The hosts finally broke the partnership when Dhoni mistimed his pull shot and Kamdamby took a well-judged catch at the midwicket region, Malinga being the successful bowler. A tired Tendulkar, who called in a runner after suffering from cramps, was dismissed in the fag end of the innings, being trapped leg before wicket by Mendis. His sublime knock of 138 came off just 133 balls and was laced with ten boundaries and a six. — PTI
Tendulkar lbw b Mendis 138 (133)
Dhoni c Kandamby b Malinga 56 (62)
Yuvraj not out 56 (41)
Yusuf c Kapugedera b Thushara 0 (1)
Raina c Kulasekara b Thushara 8 (6)
Kohli not out 2 (2)
Extras (b-1, w-18, nb-1) 20
Total (For 5 wickets in 50 overs) 319
Fall of wickets: 1-95, 2-205, 3-276, 4-277.
Bowling: Kulasekara 8-0-38-0, Thushara 10-0-71-2, Malinga 10-0-81-1, Mendis 10-0-70-1, Jayasuriya 9-0-43-1, Mathews 3-0-15-0.
Jayasuriya c Nehra b Yusuf 36 (29)
Jayawardene c & b Harbhajan 1(5)
Sangakkara hit wicket b RP 33 (37)
Thushara b Ishant 15 (14)
Mathews c Raina b Yuvraj 14 (11)
Kandamby b Harbhajan 66 (94)
Kapugedera c Dhoni b Raina 35 (42)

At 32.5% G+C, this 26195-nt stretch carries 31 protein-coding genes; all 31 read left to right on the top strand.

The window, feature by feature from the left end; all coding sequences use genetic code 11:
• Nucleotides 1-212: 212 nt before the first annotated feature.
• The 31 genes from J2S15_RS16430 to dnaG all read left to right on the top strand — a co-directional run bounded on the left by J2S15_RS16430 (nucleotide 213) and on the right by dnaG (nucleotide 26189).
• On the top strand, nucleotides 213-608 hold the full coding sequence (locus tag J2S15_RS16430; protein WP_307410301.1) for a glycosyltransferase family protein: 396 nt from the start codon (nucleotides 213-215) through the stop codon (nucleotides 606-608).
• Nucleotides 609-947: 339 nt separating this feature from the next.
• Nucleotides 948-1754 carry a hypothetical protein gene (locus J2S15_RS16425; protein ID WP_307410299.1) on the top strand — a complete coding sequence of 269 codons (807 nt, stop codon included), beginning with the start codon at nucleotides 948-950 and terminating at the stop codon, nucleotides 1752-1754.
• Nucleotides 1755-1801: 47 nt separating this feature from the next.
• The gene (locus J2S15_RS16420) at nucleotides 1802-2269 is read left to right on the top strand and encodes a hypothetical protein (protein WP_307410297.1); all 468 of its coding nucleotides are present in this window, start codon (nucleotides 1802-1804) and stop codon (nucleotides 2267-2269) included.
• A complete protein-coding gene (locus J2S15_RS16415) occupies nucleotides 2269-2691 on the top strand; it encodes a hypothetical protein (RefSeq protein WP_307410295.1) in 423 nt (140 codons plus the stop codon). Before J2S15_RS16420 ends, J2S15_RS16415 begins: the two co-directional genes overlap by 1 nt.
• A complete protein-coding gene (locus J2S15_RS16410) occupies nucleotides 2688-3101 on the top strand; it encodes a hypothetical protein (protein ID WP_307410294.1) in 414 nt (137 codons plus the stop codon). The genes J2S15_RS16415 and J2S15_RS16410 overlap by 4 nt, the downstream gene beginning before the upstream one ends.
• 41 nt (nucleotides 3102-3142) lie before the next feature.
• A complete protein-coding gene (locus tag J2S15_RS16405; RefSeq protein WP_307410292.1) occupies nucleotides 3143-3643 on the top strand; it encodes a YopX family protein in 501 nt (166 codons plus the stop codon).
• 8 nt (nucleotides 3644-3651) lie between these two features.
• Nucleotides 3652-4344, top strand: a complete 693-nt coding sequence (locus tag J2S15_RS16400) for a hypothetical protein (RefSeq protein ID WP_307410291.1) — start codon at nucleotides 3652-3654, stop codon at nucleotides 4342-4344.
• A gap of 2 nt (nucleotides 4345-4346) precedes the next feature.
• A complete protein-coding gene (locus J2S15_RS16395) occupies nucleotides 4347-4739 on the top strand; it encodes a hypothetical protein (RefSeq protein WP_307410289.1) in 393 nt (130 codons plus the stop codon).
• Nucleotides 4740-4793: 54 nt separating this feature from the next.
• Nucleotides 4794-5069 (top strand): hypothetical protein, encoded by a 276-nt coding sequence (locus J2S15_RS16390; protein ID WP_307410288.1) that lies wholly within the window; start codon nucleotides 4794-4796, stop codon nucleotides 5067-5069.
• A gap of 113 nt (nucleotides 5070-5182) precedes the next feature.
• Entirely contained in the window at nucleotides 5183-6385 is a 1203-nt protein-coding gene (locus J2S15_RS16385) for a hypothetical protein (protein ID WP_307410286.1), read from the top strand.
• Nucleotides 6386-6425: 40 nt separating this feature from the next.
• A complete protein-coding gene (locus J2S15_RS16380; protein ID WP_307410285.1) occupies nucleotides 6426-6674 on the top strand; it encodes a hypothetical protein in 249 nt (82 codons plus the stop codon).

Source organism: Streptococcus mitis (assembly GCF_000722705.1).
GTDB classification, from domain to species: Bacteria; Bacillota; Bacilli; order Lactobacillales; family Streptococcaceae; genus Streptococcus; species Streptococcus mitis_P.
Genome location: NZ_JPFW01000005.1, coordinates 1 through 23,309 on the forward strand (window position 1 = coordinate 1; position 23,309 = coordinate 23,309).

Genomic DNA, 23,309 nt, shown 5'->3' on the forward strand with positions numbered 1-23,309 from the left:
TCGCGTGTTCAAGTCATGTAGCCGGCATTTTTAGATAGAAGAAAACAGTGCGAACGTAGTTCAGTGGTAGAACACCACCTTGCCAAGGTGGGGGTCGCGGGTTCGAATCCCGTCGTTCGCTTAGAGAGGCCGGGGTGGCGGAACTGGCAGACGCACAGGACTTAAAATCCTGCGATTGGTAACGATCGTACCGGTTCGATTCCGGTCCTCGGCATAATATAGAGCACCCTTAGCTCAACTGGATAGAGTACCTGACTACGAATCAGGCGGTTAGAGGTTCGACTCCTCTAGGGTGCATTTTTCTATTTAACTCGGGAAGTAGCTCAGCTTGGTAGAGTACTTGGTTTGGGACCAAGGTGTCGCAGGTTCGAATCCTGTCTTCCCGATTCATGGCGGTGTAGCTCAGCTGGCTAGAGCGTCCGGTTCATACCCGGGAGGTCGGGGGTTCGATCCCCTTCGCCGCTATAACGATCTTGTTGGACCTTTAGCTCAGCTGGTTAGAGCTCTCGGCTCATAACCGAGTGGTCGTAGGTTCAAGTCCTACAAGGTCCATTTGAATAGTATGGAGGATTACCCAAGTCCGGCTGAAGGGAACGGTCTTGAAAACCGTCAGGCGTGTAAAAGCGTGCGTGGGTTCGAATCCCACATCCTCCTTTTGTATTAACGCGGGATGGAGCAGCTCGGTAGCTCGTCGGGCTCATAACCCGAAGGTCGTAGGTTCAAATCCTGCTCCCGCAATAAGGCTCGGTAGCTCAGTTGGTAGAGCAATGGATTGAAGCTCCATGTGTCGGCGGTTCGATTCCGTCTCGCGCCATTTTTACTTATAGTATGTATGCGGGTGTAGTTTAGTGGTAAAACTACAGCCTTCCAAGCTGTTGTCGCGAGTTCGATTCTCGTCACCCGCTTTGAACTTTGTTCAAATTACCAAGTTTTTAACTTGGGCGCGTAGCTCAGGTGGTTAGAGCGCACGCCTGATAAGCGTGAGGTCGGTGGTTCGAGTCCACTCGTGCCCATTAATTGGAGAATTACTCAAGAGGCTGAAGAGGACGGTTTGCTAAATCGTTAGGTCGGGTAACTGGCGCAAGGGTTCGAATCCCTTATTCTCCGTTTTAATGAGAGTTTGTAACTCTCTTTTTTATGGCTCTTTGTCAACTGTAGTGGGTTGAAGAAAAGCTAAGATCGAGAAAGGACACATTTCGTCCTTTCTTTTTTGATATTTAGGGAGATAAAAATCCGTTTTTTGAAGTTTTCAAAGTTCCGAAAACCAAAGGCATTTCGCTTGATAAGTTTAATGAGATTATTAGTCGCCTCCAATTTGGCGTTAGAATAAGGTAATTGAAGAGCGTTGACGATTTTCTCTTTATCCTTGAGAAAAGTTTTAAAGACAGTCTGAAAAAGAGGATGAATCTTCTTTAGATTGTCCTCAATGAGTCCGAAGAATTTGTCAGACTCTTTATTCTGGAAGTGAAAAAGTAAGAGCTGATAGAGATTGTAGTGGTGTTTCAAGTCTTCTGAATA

Kulasekara not out 9 (9)
Malinga c & b Harbhajan 0 (1)
Mendis st Dhoni b Harbhajan 7 (10)
Extras (lb-3, w-11, nb-1) 15
Total (all out; 46.4 overs) 273
Fall of wickets: 1-64, 2-76, 3-85, 4-108, 5-131, 6-182, 7-252, 8-264, 9-264.
Bowling: Nehra 7-0-43-0, Ishant 7-0-51-1, RP 5-0-34-1, Harbhajan 9.4-0-56-5, Yusuf 4-0-36-1, Yuvraj 6-0-24-1, Raina 8-0-26-1.
10 ka dum
Leander Paes claimed his 10th Grand Slam title when he and Czech Republic’s Lukas Dlouhy staged a remarkable turnaround to beat compatriot Mahesh Bhupathi and Mark Knowles of Bahamas 3-6, 6-3, 6-2 in the US Open men’s doubles final here. The 36-year-old Paes, who lost the mixed doubles final partnering Zimbabwean Cara Black, had hurt his elbow earlier in the tournament and was nursing a sore shoulder, arm and triceps Sunday.
“I’m a little numb at the moment because it’s just been a mammoth effort over the past two weeks,” Paes said. “Every time I touched the ball there was so much pain that I did not believe that I could actually go through the match and finish. This is the best year I’ve ever had on tour,” said the Indian, who now has six men’s doubles titles.
Paes and Dlouhy were beaten by Bryan twins Bob and Mike in the title clash here in 2008, but they avenged their defeat in the semi-finals this year. This was the first time Paes was meeting his former longtime partner Bhupathi in a Grand Slam final. The two were facing each other for the 19th time since splitting up in 2000, with Paes leading 10-9 in the head-to-head record. — Agencies
New York, Sept 14